Some stoners may have to get a second job to afford legal marijuana in Washington state. Recent reports indicate that high times will call for high prices once the Liquor Control Board issues the state’s first round of retail reefer licenses next month.
Earlier this week, the Liquor Control Board announced it would issue the first 20 retail marijuana licenses on July 7, with dispensaries permitted to open for business the next day. Previous reports speculated that legal weed sales in Washington would begin on July 1, but due to the addition of emergency regulations surrounding the labeling of edible products, those predictions were premature.
However, retailers say the cannabis consumer may need more time to save up enough money to visit Washington weed slingers on the first day of legal sales. Michael Perkins, who is hopeful he will open a store in Seattle on July 8, says customers will need to come prepared to pay above average prices for marijuana in the beginning.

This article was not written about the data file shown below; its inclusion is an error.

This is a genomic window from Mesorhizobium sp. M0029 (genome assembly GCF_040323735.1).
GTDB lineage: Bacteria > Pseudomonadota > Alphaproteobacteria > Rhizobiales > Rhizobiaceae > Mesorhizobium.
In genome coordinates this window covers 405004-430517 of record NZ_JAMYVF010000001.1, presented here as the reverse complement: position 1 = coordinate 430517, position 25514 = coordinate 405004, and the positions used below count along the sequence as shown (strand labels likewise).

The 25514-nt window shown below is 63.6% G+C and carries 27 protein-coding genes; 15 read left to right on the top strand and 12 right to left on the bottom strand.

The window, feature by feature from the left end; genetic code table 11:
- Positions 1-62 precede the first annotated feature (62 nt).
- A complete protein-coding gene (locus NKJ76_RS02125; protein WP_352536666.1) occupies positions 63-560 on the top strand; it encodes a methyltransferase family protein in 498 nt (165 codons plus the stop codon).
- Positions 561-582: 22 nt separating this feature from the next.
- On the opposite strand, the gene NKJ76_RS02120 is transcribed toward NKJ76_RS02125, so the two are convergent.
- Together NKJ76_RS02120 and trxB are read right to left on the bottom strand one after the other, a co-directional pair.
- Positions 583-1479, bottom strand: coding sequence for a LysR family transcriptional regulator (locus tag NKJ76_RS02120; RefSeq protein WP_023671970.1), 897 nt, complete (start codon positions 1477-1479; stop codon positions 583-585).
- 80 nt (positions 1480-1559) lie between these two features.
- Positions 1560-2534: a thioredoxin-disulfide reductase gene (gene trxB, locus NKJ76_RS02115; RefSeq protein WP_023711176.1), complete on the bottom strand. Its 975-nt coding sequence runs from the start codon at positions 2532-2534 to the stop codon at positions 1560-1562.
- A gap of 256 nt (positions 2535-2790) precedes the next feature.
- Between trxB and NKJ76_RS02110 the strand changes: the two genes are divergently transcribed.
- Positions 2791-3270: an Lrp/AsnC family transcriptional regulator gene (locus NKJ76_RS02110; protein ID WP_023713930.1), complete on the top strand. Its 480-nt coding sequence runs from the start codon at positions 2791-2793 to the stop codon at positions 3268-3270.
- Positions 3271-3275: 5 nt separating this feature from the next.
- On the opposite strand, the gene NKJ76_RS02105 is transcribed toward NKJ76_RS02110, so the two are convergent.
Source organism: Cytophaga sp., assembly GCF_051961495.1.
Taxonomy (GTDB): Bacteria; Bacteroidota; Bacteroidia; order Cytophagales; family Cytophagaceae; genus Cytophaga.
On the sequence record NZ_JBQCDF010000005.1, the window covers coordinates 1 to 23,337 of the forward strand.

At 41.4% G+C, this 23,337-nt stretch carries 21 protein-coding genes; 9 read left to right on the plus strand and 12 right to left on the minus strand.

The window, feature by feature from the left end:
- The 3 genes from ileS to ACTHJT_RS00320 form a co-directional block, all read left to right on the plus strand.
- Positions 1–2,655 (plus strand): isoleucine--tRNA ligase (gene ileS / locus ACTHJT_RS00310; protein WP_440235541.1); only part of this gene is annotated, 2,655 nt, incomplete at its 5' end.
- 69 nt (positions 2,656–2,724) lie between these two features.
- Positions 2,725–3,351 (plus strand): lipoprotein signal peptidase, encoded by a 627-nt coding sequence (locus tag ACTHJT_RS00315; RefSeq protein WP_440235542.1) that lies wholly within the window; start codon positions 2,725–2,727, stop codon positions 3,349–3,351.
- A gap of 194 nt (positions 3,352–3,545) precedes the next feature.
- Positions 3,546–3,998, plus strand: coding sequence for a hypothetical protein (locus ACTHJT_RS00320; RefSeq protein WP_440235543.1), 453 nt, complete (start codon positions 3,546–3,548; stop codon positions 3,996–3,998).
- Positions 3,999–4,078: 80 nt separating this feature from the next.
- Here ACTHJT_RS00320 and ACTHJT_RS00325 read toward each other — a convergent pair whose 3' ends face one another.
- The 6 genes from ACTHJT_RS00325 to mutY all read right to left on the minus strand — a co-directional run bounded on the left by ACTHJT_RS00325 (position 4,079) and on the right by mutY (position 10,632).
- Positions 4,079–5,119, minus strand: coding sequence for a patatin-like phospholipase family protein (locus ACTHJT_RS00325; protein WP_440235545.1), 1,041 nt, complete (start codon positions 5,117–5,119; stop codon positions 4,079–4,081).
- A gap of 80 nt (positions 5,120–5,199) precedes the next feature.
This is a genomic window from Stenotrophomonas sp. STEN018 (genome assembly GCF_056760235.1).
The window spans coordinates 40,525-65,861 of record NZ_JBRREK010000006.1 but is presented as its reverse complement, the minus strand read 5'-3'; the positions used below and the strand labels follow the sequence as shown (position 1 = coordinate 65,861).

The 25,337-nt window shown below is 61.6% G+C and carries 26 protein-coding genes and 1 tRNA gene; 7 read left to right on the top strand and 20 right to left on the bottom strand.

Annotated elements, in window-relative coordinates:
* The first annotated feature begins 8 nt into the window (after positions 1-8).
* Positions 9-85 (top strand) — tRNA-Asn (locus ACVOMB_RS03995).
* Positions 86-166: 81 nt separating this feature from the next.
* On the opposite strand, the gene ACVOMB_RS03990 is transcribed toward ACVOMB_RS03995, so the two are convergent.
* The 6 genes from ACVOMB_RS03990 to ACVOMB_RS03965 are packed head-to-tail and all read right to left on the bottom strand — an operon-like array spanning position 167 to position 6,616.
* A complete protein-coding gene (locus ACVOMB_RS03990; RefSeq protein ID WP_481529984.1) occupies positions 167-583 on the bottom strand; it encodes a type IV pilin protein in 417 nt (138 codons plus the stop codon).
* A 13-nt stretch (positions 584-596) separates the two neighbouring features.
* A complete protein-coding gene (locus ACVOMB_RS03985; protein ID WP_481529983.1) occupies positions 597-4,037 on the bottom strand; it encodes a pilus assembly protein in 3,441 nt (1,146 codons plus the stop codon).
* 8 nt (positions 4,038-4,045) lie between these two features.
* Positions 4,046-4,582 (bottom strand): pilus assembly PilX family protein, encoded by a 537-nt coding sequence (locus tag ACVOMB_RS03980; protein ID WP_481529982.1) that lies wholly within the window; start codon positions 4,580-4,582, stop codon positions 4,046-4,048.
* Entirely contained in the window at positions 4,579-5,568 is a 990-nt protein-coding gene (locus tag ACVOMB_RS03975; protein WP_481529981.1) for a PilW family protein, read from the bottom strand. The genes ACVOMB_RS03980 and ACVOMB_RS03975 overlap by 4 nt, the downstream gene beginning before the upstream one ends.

“I would assume $20 to $25 a gram until the producers reduce their prices,” he said. ”I expect to see demand for the 502 (marijuana). I expect to run out of product. And, I expect the people coming to run over and try to get a (medical) card … so they can go to a medical store next door.”
There are fears the squeeze of high costs will defeat the purpose of legal weed and drive the marijuana consumer back to the black market. Yet, most retailers feel confident the illegal trade will not have an impact on retail sales. “I think it’s something completely different,” said one Seattle-based retailer, who wishes to remain anonymous.
Although pot prices are expected to be relatively high at the start of legal sales, this has less to do with green-eyed greed and is more about an under-supplied market. So far, the Liquor Control Board has only issued processing licenses to around 50 growers, which retailers expect will cause supply problems as well as ramp up the prices.
Some retailers predict prices will come down around November and December after the outdoor crops are harvested. Yet, not even a plentiful pot supply will allow retail marijuana prices to be competitive with the black market. Buyers must still contend with state’s 44 percent tax rate on recreational marijuana.
Mike Adams writes for stoners and smut enthusiasts in High Times, Playboy’s The Smoking Jacket and Hustler Magazine. You can follow him on Twitter @adamssoup and on Facebook/mikeadams73.